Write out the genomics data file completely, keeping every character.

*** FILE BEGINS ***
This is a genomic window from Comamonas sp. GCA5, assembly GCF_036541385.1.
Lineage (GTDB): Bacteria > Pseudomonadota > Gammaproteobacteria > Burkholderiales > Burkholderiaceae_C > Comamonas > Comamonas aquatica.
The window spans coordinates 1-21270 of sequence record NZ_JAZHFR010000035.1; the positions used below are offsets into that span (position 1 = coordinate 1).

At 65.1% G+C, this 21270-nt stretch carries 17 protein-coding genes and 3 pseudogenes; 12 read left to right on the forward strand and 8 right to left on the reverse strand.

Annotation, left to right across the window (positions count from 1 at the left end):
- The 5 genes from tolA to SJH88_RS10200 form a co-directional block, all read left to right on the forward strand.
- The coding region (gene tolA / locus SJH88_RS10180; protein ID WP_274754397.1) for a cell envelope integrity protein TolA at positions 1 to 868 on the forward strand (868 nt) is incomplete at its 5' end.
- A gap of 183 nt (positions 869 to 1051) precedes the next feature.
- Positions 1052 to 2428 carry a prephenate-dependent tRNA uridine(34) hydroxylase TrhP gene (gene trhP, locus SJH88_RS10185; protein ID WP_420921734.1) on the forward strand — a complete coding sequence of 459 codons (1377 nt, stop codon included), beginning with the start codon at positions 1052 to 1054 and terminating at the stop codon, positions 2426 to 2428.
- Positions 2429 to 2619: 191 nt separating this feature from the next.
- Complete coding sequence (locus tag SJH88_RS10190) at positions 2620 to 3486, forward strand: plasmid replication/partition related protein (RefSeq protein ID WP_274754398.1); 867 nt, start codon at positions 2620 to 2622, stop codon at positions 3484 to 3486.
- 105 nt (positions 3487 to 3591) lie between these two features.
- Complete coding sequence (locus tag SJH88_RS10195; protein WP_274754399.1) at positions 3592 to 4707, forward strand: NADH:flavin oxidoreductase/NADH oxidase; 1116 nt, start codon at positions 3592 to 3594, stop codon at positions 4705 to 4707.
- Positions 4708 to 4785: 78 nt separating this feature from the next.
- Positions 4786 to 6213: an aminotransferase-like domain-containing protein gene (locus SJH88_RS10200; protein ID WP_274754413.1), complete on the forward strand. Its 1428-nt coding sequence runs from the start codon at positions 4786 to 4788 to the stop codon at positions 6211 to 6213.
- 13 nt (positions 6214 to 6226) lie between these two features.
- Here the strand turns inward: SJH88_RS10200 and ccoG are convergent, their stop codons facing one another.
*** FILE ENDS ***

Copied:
This is a genomic window from Comamonas sp. GCA5, assembly GCF_036541385.1.
Lineage (GTDB): Bacteria > Pseudomonadota > Gammaproteobacteria > Burkholderiales > Burkholderiaceae_C > Comamonas > Comamonas aquatica.
The window spans coordinates 1-21270 of sequence record NZ_JAZHFR010000035.1; the positions used below are offsets into that span (position 1 = coordinate 1).

At 65.1% G+C, this 21270-nt stretch carries 17 protein-coding genes and 3 pseudogenes; 12 read left to right on the forward strand and 8 right to left on the reverse strand.

Annotation, left to right across the window (positions count from 1 at the left end):
- The 5 genes from tolA to SJH88_RS10200 form a co-directional block, all read left to right on the forward strand.
- The coding region (gene tolA / locus SJH88_RS10180; protein ID WP_274754397.1) for a cell envelope integrity protein TolA at positions 1 to 868 on the forward strand (868 nt) is incomplete at its 5' end.
- A gap of 183 nt (positions 869 to 1051) precedes the next feature.
- Positions 1052 to 2428 carry a prephenate-dependent tRNA uridine(34) hydroxylase TrhP gene (gene trhP, locus SJH88_RS10185; protein ID WP_420921734.1) on the forward strand — a complete coding sequence of 459 codons (1377 nt, stop codon included), beginning with the start codon at positions 1052 to 1054 and terminating at the stop codon, positions 2426 to 2428.
- Positions 2429 to 2619: 191 nt separating this feature from the next.
- Complete coding sequence (locus tag SJH88_RS10190) at positions 2620 to 3486, forward strand: plasmid replication/partition related protein (RefSeq protein ID WP_274754398.1); 867 nt, start codon at positions 2620 to 2622, stop codon at positions 3484 to 3486.
- 105 nt (positions 3487 to 3591) lie between these two features.
- Complete coding sequence (locus tag SJH88_RS10195; protein WP_274754399.1) at positions 3592 to 4707, forward strand: NADH:flavin oxidoreductase/NADH oxidase; 1116 nt, start codon at positions 3592 to 3594, stop codon at positions 4705 to 4707.
- Positions 4708 to 4785: 78 nt separating this feature from the next.
- Positions 4786 to 6213: an aminotransferase-like domain-containing protein gene (locus SJH88_RS10200; protein ID WP_274754413.1), complete on the forward strand. Its 1428-nt coding sequence runs from the start codon at positions 4786 to 4788 to the stop codon at positions 6211 to 6213.
- 13 nt (positions 6214 to 6226) lie between these two features.
- Here the strand turns inward: SJH88_RS10200 and ccoG are convergent, their stop codons facing one another.